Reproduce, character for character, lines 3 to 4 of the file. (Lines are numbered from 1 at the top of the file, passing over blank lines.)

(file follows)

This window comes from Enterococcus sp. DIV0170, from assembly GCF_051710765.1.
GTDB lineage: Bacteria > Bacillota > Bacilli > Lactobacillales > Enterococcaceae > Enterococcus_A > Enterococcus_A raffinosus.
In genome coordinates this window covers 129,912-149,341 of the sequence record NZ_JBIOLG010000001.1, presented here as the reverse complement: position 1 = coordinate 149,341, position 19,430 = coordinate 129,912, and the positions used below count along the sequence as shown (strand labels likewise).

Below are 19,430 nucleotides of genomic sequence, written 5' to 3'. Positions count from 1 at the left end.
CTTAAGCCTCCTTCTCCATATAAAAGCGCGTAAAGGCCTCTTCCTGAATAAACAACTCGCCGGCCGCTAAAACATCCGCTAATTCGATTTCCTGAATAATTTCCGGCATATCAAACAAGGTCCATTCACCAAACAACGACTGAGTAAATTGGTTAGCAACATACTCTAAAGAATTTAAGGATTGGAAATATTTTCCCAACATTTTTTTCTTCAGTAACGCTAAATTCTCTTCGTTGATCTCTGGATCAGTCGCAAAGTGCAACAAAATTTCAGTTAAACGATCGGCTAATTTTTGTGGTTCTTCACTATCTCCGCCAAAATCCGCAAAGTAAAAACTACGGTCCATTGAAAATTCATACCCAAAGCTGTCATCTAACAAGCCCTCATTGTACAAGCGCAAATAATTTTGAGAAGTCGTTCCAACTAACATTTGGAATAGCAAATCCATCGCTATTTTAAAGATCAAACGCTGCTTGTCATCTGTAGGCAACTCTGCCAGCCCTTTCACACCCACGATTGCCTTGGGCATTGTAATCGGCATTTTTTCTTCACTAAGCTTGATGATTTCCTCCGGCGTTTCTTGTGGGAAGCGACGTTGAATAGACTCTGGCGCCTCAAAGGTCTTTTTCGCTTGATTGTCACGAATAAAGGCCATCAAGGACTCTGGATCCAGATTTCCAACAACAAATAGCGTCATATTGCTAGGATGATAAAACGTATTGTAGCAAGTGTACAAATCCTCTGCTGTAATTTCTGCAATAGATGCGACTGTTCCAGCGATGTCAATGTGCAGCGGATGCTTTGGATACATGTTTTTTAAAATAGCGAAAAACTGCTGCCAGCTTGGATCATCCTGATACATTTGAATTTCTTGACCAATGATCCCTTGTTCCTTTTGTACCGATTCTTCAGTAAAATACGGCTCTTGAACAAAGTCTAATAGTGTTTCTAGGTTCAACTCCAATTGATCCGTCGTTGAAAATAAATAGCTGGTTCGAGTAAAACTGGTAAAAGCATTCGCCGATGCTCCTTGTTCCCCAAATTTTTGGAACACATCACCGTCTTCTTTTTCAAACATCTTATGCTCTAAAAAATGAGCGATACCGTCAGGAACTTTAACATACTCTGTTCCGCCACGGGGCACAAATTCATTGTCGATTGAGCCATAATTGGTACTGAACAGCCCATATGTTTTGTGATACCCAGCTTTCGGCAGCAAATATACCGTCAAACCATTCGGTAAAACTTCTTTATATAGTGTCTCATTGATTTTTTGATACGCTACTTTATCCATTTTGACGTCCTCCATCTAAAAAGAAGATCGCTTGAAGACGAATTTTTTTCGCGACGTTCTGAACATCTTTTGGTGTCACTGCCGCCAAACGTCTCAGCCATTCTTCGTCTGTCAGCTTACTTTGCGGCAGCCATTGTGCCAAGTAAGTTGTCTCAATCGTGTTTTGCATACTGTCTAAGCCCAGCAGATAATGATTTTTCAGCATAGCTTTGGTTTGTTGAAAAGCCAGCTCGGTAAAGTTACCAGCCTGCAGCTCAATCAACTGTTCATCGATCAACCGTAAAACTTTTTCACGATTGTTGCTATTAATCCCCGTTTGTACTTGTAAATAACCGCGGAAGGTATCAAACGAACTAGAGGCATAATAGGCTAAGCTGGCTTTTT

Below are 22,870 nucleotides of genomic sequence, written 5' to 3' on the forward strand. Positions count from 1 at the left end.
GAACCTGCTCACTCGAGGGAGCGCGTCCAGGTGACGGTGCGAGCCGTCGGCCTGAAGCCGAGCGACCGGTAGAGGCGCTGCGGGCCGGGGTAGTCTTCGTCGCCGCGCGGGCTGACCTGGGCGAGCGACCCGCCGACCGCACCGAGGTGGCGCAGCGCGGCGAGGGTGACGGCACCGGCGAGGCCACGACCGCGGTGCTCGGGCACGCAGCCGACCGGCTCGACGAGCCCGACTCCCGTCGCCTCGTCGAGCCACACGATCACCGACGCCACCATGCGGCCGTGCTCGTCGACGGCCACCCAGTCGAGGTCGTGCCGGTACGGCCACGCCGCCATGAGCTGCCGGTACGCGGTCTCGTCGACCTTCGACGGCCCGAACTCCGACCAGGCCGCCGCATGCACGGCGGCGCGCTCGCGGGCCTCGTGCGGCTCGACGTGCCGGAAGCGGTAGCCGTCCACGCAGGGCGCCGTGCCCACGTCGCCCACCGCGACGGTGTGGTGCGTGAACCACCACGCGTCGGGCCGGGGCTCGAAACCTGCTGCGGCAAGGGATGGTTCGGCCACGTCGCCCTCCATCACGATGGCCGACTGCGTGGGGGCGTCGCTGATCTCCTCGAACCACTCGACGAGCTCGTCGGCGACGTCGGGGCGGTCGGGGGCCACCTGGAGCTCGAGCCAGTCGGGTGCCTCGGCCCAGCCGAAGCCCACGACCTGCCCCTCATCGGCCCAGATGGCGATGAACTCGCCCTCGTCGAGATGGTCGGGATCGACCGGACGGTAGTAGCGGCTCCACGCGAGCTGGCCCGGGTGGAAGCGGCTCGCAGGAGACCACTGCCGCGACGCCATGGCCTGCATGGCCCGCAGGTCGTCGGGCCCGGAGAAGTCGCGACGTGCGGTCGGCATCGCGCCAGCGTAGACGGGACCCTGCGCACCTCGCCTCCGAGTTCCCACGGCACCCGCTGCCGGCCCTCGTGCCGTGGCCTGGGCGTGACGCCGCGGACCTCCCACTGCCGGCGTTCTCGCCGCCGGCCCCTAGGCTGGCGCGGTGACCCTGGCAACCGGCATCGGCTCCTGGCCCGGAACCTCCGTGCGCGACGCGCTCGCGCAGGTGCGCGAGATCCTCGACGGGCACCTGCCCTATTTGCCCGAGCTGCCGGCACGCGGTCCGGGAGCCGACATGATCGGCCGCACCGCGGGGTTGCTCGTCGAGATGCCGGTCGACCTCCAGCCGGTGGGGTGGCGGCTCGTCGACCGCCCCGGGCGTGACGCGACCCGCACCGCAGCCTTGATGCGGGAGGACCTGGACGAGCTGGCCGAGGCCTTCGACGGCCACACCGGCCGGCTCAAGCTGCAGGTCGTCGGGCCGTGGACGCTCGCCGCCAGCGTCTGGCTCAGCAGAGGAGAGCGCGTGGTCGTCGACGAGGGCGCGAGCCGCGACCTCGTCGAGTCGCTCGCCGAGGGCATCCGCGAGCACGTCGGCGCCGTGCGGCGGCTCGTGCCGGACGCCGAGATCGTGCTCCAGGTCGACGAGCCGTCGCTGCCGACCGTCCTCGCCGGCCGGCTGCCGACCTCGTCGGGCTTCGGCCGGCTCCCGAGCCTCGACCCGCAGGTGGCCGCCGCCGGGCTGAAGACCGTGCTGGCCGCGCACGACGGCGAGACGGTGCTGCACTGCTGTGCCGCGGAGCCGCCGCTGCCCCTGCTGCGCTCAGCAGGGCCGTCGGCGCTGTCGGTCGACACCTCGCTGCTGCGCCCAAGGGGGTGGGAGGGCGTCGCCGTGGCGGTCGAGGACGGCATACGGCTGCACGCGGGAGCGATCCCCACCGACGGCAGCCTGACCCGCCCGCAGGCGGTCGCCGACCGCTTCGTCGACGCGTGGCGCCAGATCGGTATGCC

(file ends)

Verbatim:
In genome coordinates this window covers 129,912-149,341 of the sequence record NZ_JBIOLG010000001.1, presented here as the reverse complement: position 1 = coordinate 149,341, position 19,430 = coordinate 129,912, and the positions used below count along the sequence as shown (strand labels likewise).

Below are 19,430 nucleotides of genomic sequence, written 5' to 3'. Positions count from 1 at the left end.